Germany Blames Russia for Parliament Hack

Germany’s domestic intelligence agency has pointed the finger at Russian intelligence agencies as the ones responsible for a comprehensive cyber attack on the German Bundestag, the lower house of the German parliament.

Russian state-sponsored operatives were behind the massive cyber attack on Germany’s lower house of parliament last year, Germany’s intelligence agency said.

First revealed in May 2015, the attack on the Bundestag forced authorities to shut down the internal network for days after the it caused severe damage. 15 computers out of thousands were compromised in the lower house of the parliament. Despite the number being relatively small, the malicious hackers behind the attack were able to gain administrative authority which was then used to penetrate the entire network. The cyberattack was dubbed the “Sofacy/APT 28 campaign.”

The Federal Office for the Protection of the Constitution (BfV) lays the blame squarely at a hacking group dubbed “Sofacy”. The agency said that it “sees evidence of Russian state control” in the campaign that targeted the German parliament, one that used Trojan software.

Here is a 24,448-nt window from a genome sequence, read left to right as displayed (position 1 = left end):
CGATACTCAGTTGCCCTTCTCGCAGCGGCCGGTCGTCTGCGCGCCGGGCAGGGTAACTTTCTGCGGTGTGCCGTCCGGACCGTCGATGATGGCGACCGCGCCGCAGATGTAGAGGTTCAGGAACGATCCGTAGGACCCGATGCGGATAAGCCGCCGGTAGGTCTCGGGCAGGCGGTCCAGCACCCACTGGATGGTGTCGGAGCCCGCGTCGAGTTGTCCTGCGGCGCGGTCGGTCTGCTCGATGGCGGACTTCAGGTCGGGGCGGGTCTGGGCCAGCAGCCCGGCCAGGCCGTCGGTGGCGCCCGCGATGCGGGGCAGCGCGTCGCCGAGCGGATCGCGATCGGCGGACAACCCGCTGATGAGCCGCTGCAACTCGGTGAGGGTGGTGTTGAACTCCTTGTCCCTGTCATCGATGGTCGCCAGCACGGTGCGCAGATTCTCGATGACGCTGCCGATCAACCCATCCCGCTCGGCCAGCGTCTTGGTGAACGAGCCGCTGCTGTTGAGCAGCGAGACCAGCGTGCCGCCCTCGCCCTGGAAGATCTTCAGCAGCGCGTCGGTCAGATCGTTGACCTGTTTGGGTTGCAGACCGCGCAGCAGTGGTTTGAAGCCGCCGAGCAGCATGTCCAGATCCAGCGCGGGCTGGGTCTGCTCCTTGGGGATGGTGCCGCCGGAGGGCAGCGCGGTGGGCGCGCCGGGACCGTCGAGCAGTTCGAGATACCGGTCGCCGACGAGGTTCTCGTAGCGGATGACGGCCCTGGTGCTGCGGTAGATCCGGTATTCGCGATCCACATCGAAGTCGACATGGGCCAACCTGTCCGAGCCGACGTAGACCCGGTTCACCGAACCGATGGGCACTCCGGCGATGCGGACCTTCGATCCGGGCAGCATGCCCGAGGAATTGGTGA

In a statement, the agency said:

The Bfc has indications that it [Sofacy] is being steered by the Russian state and has been monitoring it for years.

The agency also pointed to another campaign named “Sandworm” which targeted a several industries.

“Besides targeting government posts, it was also aimed at telecommunications companies, energy providers, as well as higher education facilities,” the agency added.

The “Sandworm” hack may also be the malware behind the significant power outages induced by a cyber attack in Ukraine toward the end of 2015.

In a damning statement that is certain to sour diplomatic relationships between Germany and Russia, BfV president Hans-Georg Maassen said:

The campaigns that the BfV has observed in the past have generally been focused on obtaining information, in other words – spying.

But lately, Russian intelligence agencies have also shown a willingness to conduct sabotage.

Featured image from Shutterstock.

Samburaj is the contributing editor at Hacked and keeps tabs on science, technology and cyber security.